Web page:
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Old 28th February 2017
Lives for gear

Span has a slow response and isn't super accurate when it comes to riding leaks, There are much better tools for that.
Span gives you a general frequency analysis without the waveform jumping all over the place like it would in real time
which is actually a benefit for what its used for.

As far as your last question I'm guessing you're asking about the combined peak gain level of the entire waveform?
Or are you selectively looking at a specific frequency within the wave form.

If you're trying to find the combined level try this Sleepy Time meter for that. This thing is killer for that kind of stuff. It also lets you check the side and middle levels as well as adjust them as needed. Sleepy-Time DSP VST Plugin Archive! (Free Download)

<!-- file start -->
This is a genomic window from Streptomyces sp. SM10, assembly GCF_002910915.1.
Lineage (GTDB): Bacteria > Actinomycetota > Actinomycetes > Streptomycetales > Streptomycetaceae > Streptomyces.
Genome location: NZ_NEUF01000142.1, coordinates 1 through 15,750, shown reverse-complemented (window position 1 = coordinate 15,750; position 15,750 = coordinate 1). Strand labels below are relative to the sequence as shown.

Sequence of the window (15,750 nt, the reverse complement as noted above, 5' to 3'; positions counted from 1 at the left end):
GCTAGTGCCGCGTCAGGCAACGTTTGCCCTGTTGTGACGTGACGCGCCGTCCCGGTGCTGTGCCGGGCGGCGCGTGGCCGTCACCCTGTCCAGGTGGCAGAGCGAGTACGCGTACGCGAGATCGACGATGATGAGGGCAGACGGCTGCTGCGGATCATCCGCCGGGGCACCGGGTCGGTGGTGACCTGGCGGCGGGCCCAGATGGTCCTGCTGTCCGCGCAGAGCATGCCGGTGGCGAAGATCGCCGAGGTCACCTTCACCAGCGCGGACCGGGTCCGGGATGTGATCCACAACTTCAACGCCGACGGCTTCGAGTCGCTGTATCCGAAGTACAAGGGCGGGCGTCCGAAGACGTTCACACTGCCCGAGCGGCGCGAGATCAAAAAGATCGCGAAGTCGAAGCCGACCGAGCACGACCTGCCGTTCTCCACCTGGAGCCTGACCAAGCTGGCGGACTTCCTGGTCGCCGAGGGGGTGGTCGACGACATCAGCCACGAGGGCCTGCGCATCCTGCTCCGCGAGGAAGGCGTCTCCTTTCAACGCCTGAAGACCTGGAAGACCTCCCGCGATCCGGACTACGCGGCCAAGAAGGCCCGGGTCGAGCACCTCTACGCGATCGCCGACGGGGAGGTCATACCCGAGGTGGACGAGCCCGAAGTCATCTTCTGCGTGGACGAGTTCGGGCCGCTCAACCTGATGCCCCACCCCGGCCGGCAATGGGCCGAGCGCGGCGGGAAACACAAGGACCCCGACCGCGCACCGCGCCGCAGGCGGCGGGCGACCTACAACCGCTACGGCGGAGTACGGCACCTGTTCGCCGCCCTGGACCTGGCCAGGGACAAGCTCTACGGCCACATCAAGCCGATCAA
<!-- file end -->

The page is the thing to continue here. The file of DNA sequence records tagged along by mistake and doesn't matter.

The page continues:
I should note, its the RMS levels that are the most important to monitor. Most RMS meters are purposely measured slowly to come up with the most reliable number. Peak transients are so fast and sporadic its tough for a computer to respond fast enough to accurately capture an accurate number of them to give you a useful reading. You're better off viewing the wave in a histogram which has grid lines to show you the actual min's and maxes. RMS or Average levels are much more reliable with a moving meter because you have complete waveforms working there. You could simply use a little math and add 29.3% to the Root mean square level (RMS) value and get a consistent peak level that way.